Tell Congress: Remember Ricardo and Stand Up for Worker Safety

Members of U.S. Congress

Ricardo Oliveira, 22, fell to his death at a construction site in Sutton, Massachusetts in January 2016.  He was not safeguarded by a fall protection system and he did not have proper training or equipment from his employer.

To protect workers like Ricardo and thousands of others who die on the job, we need full funding for worker safety.

Please sign the appeal to members of the U.S. Congress, urging them to remember Ricardo and other fallen workers. No worker should be injured or killed in the course of doing his or her job. Tell Congress to make sure workers have the protection they need.

To: Members of U.S. Congress
From: [Your Name]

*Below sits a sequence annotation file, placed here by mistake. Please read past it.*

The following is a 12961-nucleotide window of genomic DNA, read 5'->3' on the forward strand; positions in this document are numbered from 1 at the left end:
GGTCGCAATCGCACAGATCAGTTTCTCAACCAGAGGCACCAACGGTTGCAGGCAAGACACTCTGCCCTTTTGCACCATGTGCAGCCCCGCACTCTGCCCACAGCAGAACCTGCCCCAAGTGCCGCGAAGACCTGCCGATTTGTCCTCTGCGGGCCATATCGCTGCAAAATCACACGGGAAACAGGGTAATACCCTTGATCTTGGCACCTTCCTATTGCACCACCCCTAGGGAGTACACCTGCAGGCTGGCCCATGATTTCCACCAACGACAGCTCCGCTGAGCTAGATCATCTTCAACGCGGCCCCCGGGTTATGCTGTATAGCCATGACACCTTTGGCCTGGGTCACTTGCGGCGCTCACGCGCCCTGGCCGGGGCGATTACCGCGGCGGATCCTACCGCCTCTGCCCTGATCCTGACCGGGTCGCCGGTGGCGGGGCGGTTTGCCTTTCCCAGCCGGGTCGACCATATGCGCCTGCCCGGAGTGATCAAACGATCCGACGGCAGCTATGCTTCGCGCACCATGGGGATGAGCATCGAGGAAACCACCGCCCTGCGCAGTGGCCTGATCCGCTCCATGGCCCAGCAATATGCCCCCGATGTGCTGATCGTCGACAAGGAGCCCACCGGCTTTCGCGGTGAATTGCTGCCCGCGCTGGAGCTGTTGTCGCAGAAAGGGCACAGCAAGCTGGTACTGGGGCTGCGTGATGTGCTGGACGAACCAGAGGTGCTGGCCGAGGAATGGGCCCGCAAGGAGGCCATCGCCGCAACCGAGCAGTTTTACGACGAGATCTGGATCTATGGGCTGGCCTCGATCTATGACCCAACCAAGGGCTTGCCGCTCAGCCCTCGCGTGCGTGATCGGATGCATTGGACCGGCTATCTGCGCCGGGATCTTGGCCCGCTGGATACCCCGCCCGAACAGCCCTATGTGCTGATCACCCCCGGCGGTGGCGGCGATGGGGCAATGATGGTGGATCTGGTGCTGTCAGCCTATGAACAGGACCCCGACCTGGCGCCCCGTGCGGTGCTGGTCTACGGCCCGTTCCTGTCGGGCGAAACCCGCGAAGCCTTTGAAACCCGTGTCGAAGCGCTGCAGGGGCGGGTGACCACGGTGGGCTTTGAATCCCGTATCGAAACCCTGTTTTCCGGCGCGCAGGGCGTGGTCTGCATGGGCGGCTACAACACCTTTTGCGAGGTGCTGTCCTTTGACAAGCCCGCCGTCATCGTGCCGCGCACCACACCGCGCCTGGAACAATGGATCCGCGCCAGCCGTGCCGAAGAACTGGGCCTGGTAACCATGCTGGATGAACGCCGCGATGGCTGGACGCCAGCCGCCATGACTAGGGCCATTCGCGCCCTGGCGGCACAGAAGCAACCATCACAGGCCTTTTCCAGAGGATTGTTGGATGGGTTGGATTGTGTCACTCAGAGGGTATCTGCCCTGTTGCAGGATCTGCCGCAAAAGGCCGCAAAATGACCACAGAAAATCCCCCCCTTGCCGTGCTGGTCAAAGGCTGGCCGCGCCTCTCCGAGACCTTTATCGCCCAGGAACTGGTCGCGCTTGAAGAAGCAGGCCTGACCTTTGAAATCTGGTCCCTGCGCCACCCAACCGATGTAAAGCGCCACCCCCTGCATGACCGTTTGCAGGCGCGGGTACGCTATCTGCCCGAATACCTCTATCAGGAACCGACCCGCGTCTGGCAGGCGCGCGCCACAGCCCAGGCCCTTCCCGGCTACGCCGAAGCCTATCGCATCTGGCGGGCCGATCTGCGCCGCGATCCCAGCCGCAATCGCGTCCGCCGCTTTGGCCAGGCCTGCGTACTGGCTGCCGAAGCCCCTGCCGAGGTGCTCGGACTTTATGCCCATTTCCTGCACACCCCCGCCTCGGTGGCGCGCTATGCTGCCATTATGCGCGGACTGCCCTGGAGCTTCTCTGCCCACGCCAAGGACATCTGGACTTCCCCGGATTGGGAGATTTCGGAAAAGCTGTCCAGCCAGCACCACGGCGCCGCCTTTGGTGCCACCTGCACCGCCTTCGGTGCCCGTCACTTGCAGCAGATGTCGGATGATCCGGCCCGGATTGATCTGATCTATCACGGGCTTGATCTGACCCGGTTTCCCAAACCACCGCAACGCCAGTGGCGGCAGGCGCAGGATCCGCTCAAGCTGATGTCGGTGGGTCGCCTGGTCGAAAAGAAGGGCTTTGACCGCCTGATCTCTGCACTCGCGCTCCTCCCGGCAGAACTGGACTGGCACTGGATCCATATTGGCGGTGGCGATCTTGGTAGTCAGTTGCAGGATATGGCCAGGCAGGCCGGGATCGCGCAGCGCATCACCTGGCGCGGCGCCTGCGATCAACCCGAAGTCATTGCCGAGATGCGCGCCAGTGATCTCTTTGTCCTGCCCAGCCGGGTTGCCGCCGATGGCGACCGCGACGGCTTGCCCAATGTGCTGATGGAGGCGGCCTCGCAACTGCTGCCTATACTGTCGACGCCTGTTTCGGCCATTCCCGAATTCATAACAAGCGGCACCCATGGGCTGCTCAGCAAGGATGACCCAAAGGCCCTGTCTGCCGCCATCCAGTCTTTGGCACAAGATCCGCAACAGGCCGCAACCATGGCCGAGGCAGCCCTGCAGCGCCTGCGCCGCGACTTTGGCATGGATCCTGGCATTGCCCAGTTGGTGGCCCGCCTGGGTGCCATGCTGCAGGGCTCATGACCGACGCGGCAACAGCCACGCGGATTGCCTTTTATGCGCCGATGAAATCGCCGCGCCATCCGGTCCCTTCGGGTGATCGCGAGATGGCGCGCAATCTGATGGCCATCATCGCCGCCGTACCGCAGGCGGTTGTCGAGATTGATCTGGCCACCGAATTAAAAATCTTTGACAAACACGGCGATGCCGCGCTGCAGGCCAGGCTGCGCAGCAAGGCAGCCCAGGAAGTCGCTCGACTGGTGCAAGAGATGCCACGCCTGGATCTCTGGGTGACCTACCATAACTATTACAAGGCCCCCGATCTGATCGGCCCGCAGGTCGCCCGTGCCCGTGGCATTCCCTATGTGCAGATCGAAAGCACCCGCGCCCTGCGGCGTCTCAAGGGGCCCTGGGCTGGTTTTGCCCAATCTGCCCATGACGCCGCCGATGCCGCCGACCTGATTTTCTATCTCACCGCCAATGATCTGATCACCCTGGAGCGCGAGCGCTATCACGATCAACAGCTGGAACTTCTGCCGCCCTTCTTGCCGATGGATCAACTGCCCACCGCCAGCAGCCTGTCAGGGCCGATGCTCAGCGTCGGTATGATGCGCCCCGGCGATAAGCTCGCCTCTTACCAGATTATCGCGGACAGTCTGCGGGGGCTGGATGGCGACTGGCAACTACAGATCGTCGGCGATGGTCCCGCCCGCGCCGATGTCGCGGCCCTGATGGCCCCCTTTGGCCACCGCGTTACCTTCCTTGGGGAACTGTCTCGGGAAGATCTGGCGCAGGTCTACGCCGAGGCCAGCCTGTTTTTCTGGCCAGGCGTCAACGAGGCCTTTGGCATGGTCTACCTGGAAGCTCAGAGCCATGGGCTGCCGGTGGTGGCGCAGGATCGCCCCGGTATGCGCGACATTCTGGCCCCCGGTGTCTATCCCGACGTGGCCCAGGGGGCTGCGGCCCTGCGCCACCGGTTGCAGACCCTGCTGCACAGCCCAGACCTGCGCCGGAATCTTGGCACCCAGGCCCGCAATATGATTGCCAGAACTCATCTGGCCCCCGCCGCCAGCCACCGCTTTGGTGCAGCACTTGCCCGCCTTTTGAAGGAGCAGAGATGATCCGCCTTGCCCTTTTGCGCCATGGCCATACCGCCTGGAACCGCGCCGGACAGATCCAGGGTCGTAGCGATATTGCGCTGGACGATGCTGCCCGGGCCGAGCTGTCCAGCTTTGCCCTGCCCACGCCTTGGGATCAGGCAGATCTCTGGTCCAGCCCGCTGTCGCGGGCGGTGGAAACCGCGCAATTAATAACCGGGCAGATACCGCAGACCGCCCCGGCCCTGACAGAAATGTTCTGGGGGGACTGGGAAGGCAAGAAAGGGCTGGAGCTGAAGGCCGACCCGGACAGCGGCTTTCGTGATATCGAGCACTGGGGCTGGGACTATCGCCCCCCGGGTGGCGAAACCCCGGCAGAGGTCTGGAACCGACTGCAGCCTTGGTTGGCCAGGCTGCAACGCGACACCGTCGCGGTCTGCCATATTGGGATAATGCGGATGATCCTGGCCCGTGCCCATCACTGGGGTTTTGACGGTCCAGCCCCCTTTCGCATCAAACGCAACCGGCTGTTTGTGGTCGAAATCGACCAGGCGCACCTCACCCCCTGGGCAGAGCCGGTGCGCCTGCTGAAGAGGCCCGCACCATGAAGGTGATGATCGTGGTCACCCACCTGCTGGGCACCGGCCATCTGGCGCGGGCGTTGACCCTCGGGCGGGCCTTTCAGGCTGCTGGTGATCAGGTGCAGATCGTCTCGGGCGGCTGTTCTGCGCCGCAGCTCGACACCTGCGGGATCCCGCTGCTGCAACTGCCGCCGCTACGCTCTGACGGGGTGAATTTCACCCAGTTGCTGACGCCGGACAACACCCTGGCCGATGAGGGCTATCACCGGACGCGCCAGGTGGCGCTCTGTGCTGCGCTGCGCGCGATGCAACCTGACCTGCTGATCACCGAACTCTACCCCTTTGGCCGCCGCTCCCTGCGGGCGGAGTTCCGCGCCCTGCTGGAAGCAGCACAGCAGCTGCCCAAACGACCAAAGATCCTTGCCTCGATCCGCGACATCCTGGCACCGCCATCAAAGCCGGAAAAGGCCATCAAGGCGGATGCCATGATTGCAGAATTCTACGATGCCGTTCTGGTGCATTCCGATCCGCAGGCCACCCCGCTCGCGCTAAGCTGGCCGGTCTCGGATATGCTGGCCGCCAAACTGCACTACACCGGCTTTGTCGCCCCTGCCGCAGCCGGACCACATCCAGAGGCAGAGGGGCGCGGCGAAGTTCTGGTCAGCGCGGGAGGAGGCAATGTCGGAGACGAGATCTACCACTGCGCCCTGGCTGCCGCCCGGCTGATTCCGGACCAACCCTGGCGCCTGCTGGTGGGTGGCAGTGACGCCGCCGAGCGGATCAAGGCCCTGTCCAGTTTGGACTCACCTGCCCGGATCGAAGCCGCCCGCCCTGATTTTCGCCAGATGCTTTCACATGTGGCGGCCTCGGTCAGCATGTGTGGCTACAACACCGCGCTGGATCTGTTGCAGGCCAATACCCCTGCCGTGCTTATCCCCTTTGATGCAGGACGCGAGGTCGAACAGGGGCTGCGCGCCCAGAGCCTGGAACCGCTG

To: Members of the U.S. Congress We're asking you to remember Ricardo Oliveira as you write the 2018 budget for the U.S. Occupational Safety and Health Administration (OSHA) and other safety agencies. Ricardo was just 22 when he fell to his death in January 2016 at a construction site in Sutton, Massachusetts. He was not safeguarded by a fall protection system, and he did not have proper training or equipment from his employer. David White, Ricardo’s father, says his son’s death “could have been easily prevented by training and employer common sense.” Sadly, too many employers don’t follow safety rules. That’s why 13 U.S. workers die every day – more than 4,800 a year – from tragic workplace incidents like the fall that claimed Ricardo’s life. With strong safety rules and tough enforcement, we can prevent many of these deaths and make sure workers like Ricardo come home alive to their families. To protect workers, please ensure full funding for U.S. OSHA and other critical safety agencies. Current proposals from the Trump Administration would: • Cut 2,300 safety inspections of U.S. workplaces • Cut $6 million for safety inspections from the U.S. Mine Safety and Health Administration • Eliminate the successful Susan Harwood training grants, which have a proven track record of helping workers in dangerous industries avoid workplace hazards • Eliminate the U.S. Chemical Safety Board, which investigates an analyzes the causes of dangerous spills and explosions • Cut $139 million from the National Institute for Occupational Safety and Health (NIOSH), which provides critical research needed to help employers and workers understand how to prevent workplace hazards. Occupational injuries, illnesses and fatalities impose a terrible human cost on workers and families – and also cost employers hundreds of billions of dollars each year. Reversing the proposed budget cuts outlined above will help employers, workers, unions, regulators and safety professionals work together to make our workplaces safer. You will cast many votes in Congress this year. When you vote on the budget for OSHA and other critical safety agencies, please remember Ricardo Oliveira.